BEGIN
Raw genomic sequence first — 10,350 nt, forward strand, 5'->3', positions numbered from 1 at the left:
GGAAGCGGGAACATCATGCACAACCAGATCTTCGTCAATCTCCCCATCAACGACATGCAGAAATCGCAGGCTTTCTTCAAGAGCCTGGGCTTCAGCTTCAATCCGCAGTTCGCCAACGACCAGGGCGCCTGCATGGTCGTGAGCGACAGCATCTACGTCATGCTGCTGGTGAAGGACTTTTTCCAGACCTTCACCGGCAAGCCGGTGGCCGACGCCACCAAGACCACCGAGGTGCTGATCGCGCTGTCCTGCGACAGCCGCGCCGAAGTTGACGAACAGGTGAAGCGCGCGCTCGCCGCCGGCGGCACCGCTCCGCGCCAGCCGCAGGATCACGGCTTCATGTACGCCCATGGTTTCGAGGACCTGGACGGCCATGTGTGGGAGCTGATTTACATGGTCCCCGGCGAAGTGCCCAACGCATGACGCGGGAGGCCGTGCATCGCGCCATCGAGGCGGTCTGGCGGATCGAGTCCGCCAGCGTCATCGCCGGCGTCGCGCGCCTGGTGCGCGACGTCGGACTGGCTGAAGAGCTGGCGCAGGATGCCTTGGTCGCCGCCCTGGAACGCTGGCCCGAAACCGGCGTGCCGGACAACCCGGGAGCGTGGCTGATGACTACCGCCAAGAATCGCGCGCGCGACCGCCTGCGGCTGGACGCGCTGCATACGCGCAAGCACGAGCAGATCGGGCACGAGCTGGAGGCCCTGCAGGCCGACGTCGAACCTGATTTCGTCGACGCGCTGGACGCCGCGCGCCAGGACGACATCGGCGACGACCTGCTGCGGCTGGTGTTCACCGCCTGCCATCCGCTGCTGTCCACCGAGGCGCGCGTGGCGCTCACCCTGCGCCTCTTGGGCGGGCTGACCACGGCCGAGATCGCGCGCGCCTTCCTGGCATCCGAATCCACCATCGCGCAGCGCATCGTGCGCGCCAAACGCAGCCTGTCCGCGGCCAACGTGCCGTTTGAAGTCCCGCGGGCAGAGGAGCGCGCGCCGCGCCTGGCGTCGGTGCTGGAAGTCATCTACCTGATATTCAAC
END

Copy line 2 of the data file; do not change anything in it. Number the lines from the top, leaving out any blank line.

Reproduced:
GGAAGCGGGAACATCATGCACAACCAGATCTTCGTCAATCTCCCCATCAACGACATGCAGAAATCGCAGGCTTTCTTCAAGAGCCTGGGCTTCAGCTTCAATCCGCAGTTCGCCAACGACCAGGGCGCCTGCATGGTCGTGAGCGACAGCATCTACGTCATGCTGCTGGTGAAGGACTTTTTCCAGACCTTCACCGGCAAGCCGGTGGCCGACGCCACCAAGACCACCGAGGTGCTGATCGCGCTGTCCTGCGACAGCCGCGCCGAAGTTGACGAACAGGTGAAGCGCGCGCTCGCCGCCGGCGGCACCGCTCCGCGCCAGCCGCAGGATCACGGCTTCATGTACGCCCATGGTTTCGAGGACCTGGACGGCCATGTGTGGGAGCTGATTTACATGGTCCCCGGCGAAGTGCCCAACGCATGACGCGGGAGGCCGTGCATCGCGCCATCGAGGCGGTCTGGCGGATCGAGTCCGCCAGCGTCATCGCCGGCGTCGCGCGCCTGGTGCGCGACGTCGGACTGGCTGAAGAGCTGGCGCAGGATGCCTTGGTCGCCGCCCTGGAACGCTGGCCCGAAACCGGCGTGCCGGACAACCCGGGAGCGTGGCTGATGACTACCGCCAAGAATCGCGCGCGCGACCGCCTGCGGCTGGACGCGCTGCATACGCGCAAGCACGAGCAGATCGGGCACGAGCTGGAGGCCCTGCAGGCCGACGTCGAACCTGATTTCGTCGACGCGCTGGACGCCGCGCGCCAGGACGACATCGGCGACGACCTGCTGCGGCTGGTGTTCACCGCCTGCCATCCGCTGCTGTCCACCGAGGCGCGCGTGGCGCTCACCCTGCGCCTCTTGGGCGGGCTGACCACGGCCGAGATCGCGCGCGCCTTCCTGGCATCCGAATCCACCATCGCGCAGCGCATCGTGCGCGCCAAACGCAGCCTGTCCGCGGCCAACGTGCCGTTTGAAGTCCCGCGGGCAGAGGAGCGCGCGCCGCGCCTGGCGTCGGTGCTGGAAGTCATCTACCTGATATTCAAC